Lookup NU author(s): Professor Tracy Shildrick
This is the authors' accepted manuscript of an article that has been published in its final definitive form by Sage, 2018.
For re-use rights please refer to the publisher's terms and conditions.
The Grenfell Tower fire that took place in a council owned high-rise housing block in the early hours of 14thJune 2017 in the London Borough of Kensington and Chelsea represented the worst fire in Britain for many decades. This paper draws, in part, on the example of Grenfell Tower to interrogate some of the most pressing issues of our time around poverty, inequality and austerity. After a period of quiet, poverty now features more regularly in popular and political conversations. This is, in part, due to the proliferation of foodbanks that in many ways have become the public face of poverty in contemporary Britain. Additionally the increased popularity of so called ‘poverty porn’ exemplified by programmes such as Benefit Street have provoked public and political debate about the relaities of poverty and its causes and consequences. Punitive policies towards out of work benefits claimants, austerity measures and the proliferation of low paid and insecure work mean poverty has been extended to more and more people, yet at the same time it is a condition that is frequently stigmatised, misrepresented and misunderstood. Whilst evidence shows increased stereotyping and stigmatisation of those experiencing poverty and other related disadvantages, there is also evidence that the British general public on the whole tend to care about fairness, equality of opportunity and that they dislike extremes of income and wealth, although importantly they also generally underestimate the realities of both. It was these extremes of inequality that Grenfell thrust so violently into the public imagination with many newspapers visually capturing the gulf between rich and ‘poor’ in their pictures of the burnt out shell of Grenfell set against a typical block of luxury apartments of the sort that are proliferating in London and other cities in Britain and that, particularly in London, often cost in excess of a million pounds or more. This paper looks at examples of how critical work is being done by those in power to manipulate and frame the terms of the discussion around poverty, inequality and economic insecurity and its causes and its consequences.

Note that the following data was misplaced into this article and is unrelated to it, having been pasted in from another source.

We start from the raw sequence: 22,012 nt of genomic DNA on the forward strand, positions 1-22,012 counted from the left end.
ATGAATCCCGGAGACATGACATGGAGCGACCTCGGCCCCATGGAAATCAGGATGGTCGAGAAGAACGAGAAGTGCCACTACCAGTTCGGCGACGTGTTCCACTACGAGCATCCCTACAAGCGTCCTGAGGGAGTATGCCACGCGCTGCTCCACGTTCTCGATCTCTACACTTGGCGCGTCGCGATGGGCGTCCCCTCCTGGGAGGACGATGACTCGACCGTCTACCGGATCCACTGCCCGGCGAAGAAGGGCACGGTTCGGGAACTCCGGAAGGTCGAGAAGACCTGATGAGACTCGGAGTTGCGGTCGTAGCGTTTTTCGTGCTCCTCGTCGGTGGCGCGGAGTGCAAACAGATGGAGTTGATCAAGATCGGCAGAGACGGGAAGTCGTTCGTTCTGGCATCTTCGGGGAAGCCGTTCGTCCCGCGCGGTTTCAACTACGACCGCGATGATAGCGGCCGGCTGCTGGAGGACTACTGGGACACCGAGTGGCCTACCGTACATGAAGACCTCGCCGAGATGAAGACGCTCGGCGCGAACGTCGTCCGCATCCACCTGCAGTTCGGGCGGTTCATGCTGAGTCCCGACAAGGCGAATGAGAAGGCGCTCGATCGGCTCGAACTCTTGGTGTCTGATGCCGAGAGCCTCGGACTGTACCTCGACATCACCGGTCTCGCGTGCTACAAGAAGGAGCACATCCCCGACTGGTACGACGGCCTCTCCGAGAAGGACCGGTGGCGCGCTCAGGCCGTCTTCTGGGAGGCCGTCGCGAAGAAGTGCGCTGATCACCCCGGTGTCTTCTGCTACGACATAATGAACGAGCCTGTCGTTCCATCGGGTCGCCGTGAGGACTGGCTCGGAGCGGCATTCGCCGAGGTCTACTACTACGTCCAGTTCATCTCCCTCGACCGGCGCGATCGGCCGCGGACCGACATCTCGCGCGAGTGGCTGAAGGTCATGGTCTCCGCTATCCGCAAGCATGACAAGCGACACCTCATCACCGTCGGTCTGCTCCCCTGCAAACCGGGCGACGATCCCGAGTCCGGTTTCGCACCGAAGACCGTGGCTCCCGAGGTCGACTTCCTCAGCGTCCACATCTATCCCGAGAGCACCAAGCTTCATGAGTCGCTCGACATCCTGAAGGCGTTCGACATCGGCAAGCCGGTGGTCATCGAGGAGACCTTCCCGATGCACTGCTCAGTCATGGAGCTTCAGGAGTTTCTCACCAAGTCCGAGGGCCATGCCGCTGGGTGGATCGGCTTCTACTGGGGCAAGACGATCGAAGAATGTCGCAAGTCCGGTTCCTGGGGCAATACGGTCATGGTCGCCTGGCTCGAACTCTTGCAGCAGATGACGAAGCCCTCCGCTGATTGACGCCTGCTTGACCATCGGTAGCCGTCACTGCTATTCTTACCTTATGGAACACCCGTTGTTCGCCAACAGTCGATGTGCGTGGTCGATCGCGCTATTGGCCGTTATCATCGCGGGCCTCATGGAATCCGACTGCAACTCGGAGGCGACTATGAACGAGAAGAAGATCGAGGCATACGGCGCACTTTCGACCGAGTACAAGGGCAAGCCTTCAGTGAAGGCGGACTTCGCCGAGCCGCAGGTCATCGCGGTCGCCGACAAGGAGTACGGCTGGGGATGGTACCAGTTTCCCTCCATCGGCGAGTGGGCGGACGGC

Author(s): Shildrick T
Publication type: Article
Publication status: Published
Journal: The Sociological Review
Print publication date: 01/07/2018
Online publication date: 12/06/2018
Acceptance date: 30/04/2018
ISSN (print): 0038-0261
ISSN (electronic): 1467-954X
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